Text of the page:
The number one question we have as new parents is universal yet complicated: How in the world do we get this tiny new creature to sleep?
There’s no shortage of advice from well-meaning grandmas, strangers in the grocery store, and friends. “Oh, just flip baby to their belly,” they say. “You slept on your belly back in the day, and you survived.”
Yes, you did survive. But many other babies did not. The struggle to figure out one precise cause for sudden infant death syndrome (SIDS) stumps parents and medical professionals alike. But one thing we know is that we can lower SIDS risk by creating safe sleep conditions.
In 2016, the American Academy of Pediatrics (AAP) released a clear policy statement on safe sleep recommendations to reduce the risk of SIDS. These include placing baby:
- on a flat and firm surface
- on their back
- in a crib or bassinet without any additional pillows, bedding, blankets, or toys
- in a shared room (not a shared bed)
These recommendations apply to all sleep times, including both naps and overnight. The AAP recommends using a crib or other separate surface free from bumper pads as well, which used to be seen as a safety item — but isn’t anymore.
The million dollar question: What counts as a baby, anyway?
The short answer is 1 year. After a year, SIDS risk drops dramatically in children without health concerns. At this point, for example, your little one can have a light blanket in their crib.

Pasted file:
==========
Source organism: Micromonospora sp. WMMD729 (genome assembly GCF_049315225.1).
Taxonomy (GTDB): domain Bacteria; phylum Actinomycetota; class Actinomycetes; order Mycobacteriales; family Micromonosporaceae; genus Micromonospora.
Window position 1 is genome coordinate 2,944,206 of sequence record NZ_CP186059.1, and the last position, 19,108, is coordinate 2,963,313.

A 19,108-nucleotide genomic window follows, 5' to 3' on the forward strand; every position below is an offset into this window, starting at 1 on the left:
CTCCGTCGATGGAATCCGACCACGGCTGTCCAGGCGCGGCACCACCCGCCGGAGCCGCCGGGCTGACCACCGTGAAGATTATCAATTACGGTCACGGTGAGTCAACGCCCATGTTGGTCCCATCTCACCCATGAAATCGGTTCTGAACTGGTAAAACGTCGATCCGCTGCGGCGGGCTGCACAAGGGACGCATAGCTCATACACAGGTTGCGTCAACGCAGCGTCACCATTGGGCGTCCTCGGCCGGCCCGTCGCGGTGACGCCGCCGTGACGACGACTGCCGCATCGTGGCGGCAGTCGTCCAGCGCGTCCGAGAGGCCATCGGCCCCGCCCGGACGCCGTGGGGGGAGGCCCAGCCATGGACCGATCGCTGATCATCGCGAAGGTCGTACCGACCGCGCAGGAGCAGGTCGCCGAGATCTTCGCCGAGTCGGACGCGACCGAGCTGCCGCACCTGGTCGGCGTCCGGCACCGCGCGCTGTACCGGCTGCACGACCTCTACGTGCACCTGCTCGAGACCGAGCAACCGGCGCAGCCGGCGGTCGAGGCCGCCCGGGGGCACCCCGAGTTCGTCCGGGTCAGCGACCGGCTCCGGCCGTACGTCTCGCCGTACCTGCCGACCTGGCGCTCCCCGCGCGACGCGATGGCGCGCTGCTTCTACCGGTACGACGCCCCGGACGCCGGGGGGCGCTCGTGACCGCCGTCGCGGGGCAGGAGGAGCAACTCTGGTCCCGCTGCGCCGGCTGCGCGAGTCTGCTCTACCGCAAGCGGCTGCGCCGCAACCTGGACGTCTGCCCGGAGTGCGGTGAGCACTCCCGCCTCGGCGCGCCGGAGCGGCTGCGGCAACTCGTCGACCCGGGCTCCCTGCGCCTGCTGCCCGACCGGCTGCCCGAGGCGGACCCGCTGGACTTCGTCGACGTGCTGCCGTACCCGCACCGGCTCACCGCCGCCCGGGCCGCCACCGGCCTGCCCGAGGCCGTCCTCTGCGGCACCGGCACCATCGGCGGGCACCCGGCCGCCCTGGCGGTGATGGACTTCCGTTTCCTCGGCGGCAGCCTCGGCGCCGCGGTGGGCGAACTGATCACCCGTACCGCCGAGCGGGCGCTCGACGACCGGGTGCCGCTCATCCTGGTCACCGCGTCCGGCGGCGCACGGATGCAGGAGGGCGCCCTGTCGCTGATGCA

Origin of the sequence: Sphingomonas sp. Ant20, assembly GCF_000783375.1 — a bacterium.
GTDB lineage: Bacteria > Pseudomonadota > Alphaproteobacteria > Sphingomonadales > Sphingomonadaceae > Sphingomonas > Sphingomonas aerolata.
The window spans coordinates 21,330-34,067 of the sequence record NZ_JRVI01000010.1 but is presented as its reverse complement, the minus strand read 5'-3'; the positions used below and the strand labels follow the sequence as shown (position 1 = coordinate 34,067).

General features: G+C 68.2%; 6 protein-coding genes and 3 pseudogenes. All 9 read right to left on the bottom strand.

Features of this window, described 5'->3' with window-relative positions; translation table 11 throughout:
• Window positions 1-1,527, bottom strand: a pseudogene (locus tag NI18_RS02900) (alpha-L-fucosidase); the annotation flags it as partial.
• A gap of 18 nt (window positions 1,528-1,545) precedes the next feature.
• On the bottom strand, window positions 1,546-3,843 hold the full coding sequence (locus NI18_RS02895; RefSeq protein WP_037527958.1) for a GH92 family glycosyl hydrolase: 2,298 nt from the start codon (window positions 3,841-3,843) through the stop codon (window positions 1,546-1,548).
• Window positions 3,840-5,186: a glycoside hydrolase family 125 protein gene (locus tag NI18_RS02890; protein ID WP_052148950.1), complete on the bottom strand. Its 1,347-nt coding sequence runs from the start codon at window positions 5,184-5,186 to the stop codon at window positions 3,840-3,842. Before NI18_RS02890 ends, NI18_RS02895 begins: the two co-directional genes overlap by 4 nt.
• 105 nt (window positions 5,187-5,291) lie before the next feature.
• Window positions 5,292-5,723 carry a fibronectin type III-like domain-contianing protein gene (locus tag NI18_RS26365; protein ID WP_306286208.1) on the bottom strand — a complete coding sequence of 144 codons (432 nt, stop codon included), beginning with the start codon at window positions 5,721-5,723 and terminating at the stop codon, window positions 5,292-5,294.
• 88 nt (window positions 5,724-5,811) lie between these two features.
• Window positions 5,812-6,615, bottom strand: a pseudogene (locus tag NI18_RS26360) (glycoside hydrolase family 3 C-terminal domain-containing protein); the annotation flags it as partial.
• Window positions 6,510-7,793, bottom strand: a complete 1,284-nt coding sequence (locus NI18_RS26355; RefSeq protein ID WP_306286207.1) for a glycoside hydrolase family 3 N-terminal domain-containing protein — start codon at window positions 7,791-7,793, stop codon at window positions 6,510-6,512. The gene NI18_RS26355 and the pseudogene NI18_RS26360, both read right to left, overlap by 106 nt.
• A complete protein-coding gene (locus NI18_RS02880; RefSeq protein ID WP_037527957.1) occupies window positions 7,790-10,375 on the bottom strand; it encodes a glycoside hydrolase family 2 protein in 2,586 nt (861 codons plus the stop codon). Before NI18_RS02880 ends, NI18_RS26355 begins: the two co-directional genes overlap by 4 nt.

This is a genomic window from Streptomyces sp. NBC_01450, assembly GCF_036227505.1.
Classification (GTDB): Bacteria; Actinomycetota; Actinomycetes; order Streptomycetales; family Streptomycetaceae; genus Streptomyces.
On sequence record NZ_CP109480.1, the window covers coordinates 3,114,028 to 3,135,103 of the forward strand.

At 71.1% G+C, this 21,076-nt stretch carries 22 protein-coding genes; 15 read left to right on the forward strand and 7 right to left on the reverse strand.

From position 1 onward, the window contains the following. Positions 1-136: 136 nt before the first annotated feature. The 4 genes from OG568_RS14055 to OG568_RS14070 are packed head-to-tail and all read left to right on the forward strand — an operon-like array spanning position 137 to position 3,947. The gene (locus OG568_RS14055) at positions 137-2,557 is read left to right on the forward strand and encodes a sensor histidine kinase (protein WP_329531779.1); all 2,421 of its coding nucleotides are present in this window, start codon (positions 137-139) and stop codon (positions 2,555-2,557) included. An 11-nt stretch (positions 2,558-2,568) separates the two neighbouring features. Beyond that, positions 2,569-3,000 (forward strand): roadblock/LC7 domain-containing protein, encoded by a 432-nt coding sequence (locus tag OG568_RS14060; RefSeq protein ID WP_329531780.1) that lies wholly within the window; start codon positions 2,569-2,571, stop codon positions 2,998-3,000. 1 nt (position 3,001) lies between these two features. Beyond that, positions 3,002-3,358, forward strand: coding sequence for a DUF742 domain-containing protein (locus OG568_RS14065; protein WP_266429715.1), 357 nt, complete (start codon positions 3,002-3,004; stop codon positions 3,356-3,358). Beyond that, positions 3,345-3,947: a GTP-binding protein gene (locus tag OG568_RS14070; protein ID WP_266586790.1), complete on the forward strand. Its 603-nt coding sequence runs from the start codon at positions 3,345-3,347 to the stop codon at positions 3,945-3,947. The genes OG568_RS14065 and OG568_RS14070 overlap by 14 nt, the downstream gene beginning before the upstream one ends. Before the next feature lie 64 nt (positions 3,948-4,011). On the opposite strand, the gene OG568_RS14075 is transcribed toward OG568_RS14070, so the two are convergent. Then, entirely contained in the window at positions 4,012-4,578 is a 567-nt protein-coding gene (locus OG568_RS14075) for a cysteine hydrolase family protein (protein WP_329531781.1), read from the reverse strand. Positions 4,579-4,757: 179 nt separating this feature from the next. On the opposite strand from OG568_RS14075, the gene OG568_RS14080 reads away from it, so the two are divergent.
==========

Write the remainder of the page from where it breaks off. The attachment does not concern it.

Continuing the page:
The longer answer is that you should continue putting your baby to bed on their back for as long as they’re in a crib. That doesn’t mean they have to stay that way. If they move themselves into a stomach-sleeping position — even before a year of age — that’s fine. More on that in a minute.
It kind of goes against logic to follow the guidelines — putting the bed in a not-so-cozy environment, away from mom’s snuggly arms, without any comfort objects.
The AAP first communicated sleep recommendations in 1992, and the “Back to Sleep” campaign began in 1994, now known as the “Safe to Sleep” movement.
Since the early 1990s,
Why exactly is belly sleeping a problem, if some babies seem to love it so much? It increases the risk of SIDS, but researchers aren’t entirely sure why.
Some studies suggest upper airway problems like obstruction, which can happen when a baby breathes their own exhaled breath back in. This causes carbon dioxide to build and oxygen to drop.
Breathing in your own exhaled breath can also make it harder for body heat to escape, which causes overheating. (Overheating is a known risk factor of SIDS, though sweating is not.)
The irony is a belly-sleeping baby enters longer periods of deeper sleep, and may be less reactive to noise, which is exactly what every parent dreams of.
However the exact goal parents are reaching for is also what makes it dangerous. Belly sleepers also have sudden decreases in blood pressure and heart rate control.
Basically, it’s kind of safe that a baby comes into lighter sleep frequently and doesn’t seem to go into that uninterrupted sleep cycle we want for them (and for their tired parents).